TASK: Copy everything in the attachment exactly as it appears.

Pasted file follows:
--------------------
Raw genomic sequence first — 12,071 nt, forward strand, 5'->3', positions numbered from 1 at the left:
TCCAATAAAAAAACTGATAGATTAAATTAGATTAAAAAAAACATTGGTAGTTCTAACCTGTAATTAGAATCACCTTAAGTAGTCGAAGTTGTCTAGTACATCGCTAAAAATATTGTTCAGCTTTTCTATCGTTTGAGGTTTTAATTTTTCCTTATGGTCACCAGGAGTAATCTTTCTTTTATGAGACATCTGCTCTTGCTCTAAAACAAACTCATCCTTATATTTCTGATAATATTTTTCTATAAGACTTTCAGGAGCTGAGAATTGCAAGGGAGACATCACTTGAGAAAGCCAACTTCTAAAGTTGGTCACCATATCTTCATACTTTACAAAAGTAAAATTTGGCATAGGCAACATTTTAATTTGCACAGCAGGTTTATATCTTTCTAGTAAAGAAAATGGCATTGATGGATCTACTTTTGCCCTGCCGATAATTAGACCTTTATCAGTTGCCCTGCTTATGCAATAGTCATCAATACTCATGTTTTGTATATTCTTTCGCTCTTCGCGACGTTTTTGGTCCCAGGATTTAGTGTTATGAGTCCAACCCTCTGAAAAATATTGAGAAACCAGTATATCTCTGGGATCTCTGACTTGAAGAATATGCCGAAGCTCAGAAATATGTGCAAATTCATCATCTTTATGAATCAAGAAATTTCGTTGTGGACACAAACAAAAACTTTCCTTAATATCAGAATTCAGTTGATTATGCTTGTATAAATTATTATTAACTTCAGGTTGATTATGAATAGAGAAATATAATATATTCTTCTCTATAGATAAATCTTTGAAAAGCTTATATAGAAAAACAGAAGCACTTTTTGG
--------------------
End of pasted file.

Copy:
Raw genomic sequence first — 12,071 nt, forward strand, 5'->3', positions numbered from 1 at the left:
TCCAATAAAAAAACTGATAGATTAAATTAGATTAAAAAAAACATTGGTAGTTCTAACCTGTAATTAGAATCACCTTAAGTAGTCGAAGTTGTCTAGTACATCGCTAAAAATATTGTTCAGCTTTTCTATCGTTTGAGGTTTTAATTTTTCCTTATGGTCACCAGGAGTAATCTTTCTTTTATGAGACATCTGCTCTTGCTCTAAAACAAACTCATCCTTATATTTCTGATAATATTTTTCTATAAGACTTTCAGGAGCTGAGAATTGCAAGGGAGACATCACTTGAGAAAGCCAACTTCTAAAGTTGGTCACCATATCTTCATACTTTACAAAAGTAAAATTTGGCATAGGCAACATTTTAATTTGCACAGCAGGTTTATATCTTTCTAGTAAAGAAAATGGCATTGATGGATCTACTTTTGCCCTGCCGATAATTAGACCTTTATCAGTTGCCCTGCTTATGCAATAGTCATCAATACTCATGTTTTGTATATTCTTTCGCTCTTCGCGACGTTTTTGGTCCCAGGATTTAGTGTTATGAGTCCAACCCTCTGAAAAATATTGAGAAACCAGTATATCTCTGGGATCTCTGACTTGAAGAATATGCCGAAGCTCAGAAATATGTGCAAATTCATCATCTTTATGAATCAAGAAATTTCGTTGTGGACACAAACAAAAACTTTCCTTAATATCAGAATTCAGTTGATTATGCTTGTATAAATTATTATTAACTTCAGGTTGATTATGAATAGAGAAATATAATATATTCTTCTCTATAGATAAATCTTTGAAAAGCTTATATAGAAAAACAGAAGCACTTTTTGG